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08/18/2016

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Hi Suzy,

I find your project of providing a more nuanced account of autonomy that allows us to distinguish between different ways in which one can fail to be autonomous quite interesting. If I understand you correctly, your view is that various types of psychological functioning may be authoritative for the agent. And a fully autonomous agent is one in whom all of the relevant psychological states cohere. Is this right? (Please correct me if not.)

My question has to do with how you think an agent ought to resolve conflicts between different types of authoritative states. Take your most recent case, involving a conflict between values and volitions. How ought Sartwell to become more autonomous: revise his values or revise his volitions?

I am inclined to think that this kind of case suggests that we have good reason to stick to the traditional approach to theorizing about autonomy--the one according to which we identify a single type of psychological functioning that speaks for the agent. Say we take values to speak for the agent. This implies that the agent stands with his values when other putatively authoritative elements of the his psychological stew conflict with them. In cases like the one you describe in this post, the agent ought to revise his volitions so as to align with his values. We get a clean answer to the practical question of what the agent ought to do in order to render himself more autonomous.

Now, one might think that we need not take the practical question to have such a clean answer. Perhaps there is something like incommensurability of authority here--the agent can side with his values or with his volitions, and neither outcome is antecedently more called for than the other. But I still think there may be theoretical pressure in such cases to favor the traditional approach.

You have mentioned that you want to understand the concept of autonomy in terms of self-governance and to take the idea of governance seriously. I agree. And I am inclined to think that governance should be efficacious. In cases of conflict like the one you've described in your post, the agent's efficacy is likely to be undermined or mitigated--he will have trouble making up his mind what to do and enacting his decision. His efficacy will be increased to the extent that there is a clear resolution to the question how he ought to resolve the conflict between his values and volitions. Again, the traditional approach seems to have a consideration in its favor here.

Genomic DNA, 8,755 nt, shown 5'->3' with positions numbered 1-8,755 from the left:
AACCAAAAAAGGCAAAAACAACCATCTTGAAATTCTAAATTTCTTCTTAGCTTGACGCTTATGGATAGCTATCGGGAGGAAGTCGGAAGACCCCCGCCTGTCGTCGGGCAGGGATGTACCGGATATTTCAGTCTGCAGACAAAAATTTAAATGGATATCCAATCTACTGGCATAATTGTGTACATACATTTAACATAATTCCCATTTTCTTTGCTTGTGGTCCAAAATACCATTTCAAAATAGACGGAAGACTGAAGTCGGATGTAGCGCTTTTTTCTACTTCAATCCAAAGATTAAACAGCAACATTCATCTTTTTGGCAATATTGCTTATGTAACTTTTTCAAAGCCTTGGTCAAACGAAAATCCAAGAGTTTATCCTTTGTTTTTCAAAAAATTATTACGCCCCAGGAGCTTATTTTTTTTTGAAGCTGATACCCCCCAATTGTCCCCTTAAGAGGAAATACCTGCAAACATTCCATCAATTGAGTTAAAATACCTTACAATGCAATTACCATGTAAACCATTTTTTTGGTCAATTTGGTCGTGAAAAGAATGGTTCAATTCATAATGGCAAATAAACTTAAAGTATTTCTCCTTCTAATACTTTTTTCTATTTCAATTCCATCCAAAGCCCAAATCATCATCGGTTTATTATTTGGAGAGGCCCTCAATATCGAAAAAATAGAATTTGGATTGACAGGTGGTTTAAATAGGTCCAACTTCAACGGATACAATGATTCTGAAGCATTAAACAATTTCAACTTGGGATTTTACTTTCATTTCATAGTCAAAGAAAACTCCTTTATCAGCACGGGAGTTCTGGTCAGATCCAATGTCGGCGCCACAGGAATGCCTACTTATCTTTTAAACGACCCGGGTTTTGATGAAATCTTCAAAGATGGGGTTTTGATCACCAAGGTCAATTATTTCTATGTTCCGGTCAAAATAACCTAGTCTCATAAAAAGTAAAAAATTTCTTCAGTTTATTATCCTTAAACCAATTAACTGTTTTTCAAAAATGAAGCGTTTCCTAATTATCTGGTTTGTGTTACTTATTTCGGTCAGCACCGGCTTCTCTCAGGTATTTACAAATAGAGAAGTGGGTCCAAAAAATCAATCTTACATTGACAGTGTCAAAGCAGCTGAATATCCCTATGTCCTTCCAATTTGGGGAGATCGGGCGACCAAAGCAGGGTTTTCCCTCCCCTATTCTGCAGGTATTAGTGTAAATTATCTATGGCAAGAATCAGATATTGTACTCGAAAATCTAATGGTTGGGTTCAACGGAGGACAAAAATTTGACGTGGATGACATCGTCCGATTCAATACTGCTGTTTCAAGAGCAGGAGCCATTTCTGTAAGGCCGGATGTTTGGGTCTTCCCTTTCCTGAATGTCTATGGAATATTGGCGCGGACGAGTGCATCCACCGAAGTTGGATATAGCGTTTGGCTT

We might put the point this way: though there are various types of authoritative pscyhological states in an autonomous agent's psychological economy, there is also a specifiable hierarchy of authority. Certain types of psychological state trump others, when push comes to shove. Ultimately, the buck stops at a particular type of psychological functioning, and this is why it is apt to say that this type speaks for the agent.

I've gone on long enough. But I would be really interested to learn what you think about this.

Hi Ben,
Thanks for a fascinating set of questions. I won't be able to fully do justice to them here, but I'll at least take a crack at it.

With respect to how Sartwell should resolve the conflict between his volitions and his values: I'd want to be really careful about assuming the primary goal here should be increasing his autonomy. While I think that autonomy is a good, and that ceteris paribus we should try to protect and/or promote it, it's by no means the only value. Sometimes I think people are better off being less autonomous, particularly if the ends they are pursuing are bad for them. So in the Sartwell case, while it seems clear that he'd be better off getting his volitions to align with his values, I'm not sure that's because doing so would necessarily make him more autonomous than getting his values to align with his volitions; there are a plethora of other reasons for hoping his values win out here.

That said, you bring up the point of efficacy. I do think efficacy speaks in favor of bringing the other types of psychological functioning into alignment with the agent's values, rather than vice versa, just because values can be much harder to budge than, say, patterns of decision-making, so it's likely to be a more successful strategy.

But while I think efficacy may favor giving values priority in certain cases, I'd still be hesitant to attribute this to the trumping power of values. Consider an agent who has doubts about her value system - she finds herself questioning it, sees reasons to try to reshape it, and occasionally even decides to try to mold it into something better. I think this pattern of reasoning and decision-making also speaks for the agent; and it would be a mistake to assume that the only way for her to increase her autonomy is to silence these doubts because they conflict with her values.

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